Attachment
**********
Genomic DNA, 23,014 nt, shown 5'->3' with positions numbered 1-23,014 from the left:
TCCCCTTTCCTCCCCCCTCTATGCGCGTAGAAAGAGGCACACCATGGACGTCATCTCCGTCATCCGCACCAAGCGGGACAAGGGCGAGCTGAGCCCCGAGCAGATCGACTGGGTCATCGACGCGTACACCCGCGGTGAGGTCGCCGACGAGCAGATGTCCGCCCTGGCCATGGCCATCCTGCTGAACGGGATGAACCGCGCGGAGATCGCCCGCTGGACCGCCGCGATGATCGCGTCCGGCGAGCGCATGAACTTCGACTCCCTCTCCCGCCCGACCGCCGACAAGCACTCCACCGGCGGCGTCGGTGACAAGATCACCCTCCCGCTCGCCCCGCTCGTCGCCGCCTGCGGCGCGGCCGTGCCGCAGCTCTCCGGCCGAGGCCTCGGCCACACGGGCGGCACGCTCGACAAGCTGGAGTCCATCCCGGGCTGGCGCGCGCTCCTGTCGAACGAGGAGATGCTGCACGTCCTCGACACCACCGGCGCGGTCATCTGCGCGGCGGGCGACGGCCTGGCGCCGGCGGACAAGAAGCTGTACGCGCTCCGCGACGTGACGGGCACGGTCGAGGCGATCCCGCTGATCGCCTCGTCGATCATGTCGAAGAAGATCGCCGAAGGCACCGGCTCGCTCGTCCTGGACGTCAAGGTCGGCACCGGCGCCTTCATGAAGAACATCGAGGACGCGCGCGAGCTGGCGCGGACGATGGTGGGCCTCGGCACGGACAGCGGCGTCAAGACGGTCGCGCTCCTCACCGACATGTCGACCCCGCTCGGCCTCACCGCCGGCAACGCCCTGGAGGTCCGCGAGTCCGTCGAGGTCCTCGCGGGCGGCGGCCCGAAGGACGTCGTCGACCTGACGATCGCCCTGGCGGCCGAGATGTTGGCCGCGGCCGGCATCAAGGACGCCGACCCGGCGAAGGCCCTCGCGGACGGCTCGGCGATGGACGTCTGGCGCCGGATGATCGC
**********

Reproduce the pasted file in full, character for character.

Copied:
Genomic DNA, 23,014 nt, shown 5'->3' with positions numbered 1-23,014 from the left:
TCCCCTTTCCTCCCCCCTCTATGCGCGTAGAAAGAGGCACACCATGGACGTCATCTCCGTCATCCGCACCAAGCGGGACAAGGGCGAGCTGAGCCCCGAGCAGATCGACTGGGTCATCGACGCGTACACCCGCGGTGAGGTCGCCGACGAGCAGATGTCCGCCCTGGCCATGGCCATCCTGCTGAACGGGATGAACCGCGCGGAGATCGCCCGCTGGACCGCCGCGATGATCGCGTCCGGCGAGCGCATGAACTTCGACTCCCTCTCCCGCCCGACCGCCGACAAGCACTCCACCGGCGGCGTCGGTGACAAGATCACCCTCCCGCTCGCCCCGCTCGTCGCCGCCTGCGGCGCGGCCGTGCCGCAGCTCTCCGGCCGAGGCCTCGGCCACACGGGCGGCACGCTCGACAAGCTGGAGTCCATCCCGGGCTGGCGCGCGCTCCTGTCGAACGAGGAGATGCTGCACGTCCTCGACACCACCGGCGCGGTCATCTGCGCGGCGGGCGACGGCCTGGCGCCGGCGGACAAGAAGCTGTACGCGCTCCGCGACGTGACGGGCACGGTCGAGGCGATCCCGCTGATCGCCTCGTCGATCATGTCGAAGAAGATCGCCGAAGGCACCGGCTCGCTCGTCCTGGACGTCAAGGTCGGCACCGGCGCCTTCATGAAGAACATCGAGGACGCGCGCGAGCTGGCGCGGACGATGGTGGGCCTCGGCACGGACAGCGGCGTCAAGACGGTCGCGCTCCTCACCGACATGTCGACCCCGCTCGGCCTCACCGCCGGCAACGCCCTGGAGGTCCGCGAGTCCGTCGAGGTCCTCGCGGGCGGCGGCCCGAAGGACGTCGTCGACCTGACGATCGCCCTGGCGGCCGAGATGTTGGCCGCGGCCGGCATCAAGGACGCCGACCCGGCGAAGGCCCTCGCGGACGGCTCGGCGATGGACGTCTGGCGCCGGATGATCGC